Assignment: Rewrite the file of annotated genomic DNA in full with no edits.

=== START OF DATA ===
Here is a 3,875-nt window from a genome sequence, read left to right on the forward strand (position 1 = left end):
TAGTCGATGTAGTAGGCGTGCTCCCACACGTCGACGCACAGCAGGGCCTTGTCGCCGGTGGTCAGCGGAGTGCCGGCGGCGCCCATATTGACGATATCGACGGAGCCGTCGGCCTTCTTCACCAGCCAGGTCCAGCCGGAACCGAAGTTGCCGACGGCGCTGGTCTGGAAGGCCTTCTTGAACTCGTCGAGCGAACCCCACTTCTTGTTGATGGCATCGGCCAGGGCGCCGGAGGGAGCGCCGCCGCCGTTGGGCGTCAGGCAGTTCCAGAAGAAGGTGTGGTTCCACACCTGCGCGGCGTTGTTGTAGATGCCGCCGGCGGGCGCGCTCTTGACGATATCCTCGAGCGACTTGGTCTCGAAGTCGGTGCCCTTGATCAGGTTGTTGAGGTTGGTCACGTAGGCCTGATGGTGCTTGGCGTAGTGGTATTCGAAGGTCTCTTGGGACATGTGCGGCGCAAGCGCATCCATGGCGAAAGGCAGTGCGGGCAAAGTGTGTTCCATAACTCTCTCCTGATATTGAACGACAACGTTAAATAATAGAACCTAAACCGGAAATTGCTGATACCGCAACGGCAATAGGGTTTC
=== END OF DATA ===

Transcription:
Here is a 3,875-nt window from a genome sequence, read left to right on the forward strand (position 1 = left end):
TAGTCGATGTAGTAGGCGTGCTCCCACACGTCGACGCACAGCAGGGCCTTGTCGCCGGTGGTCAGCGGAGTGCCGGCGGCGCCCATATTGACGATATCGACGGAGCCGTCGGCCTTCTTCACCAGCCAGGTCCAGCCGGAACCGAAGTTGCCGACGGCGCTGGTCTGGAAGGCCTTCTTGAACTCGTCGAGCGAACCCCACTTCTTGTTGATGGCATCGGCCAGGGCGCCGGAGGGAGCGCCGCCGCCGTTGGGCGTCAGGCAGTTCCAGAAGAAGGTGTGGTTCCACACCTGCGCGGCGTTGTTGTAGATGCCGCCGGCGGGCGCGCTCTTGACGATATCCTCGAGCGACTTGGTCTCGAAGTCGGTGCCCTTGATCAGGTTGTTGAGGTTGGTCACGTAGGCCTGATGGTGCTTGGCGTAGTGGTATTCGAAGGTCTCTTGGGACATGTGCGGCGCAAGCGCATCCATGGCGAAAGGCAGTGCGGGCAAAGTGTGTTCCATAACTCTCTCCTGATATTGAACGACAACGTTAAATAATAGAACCTAAACCGGAAATTGCTGATACCGCAACGGCAATAGGGTTTC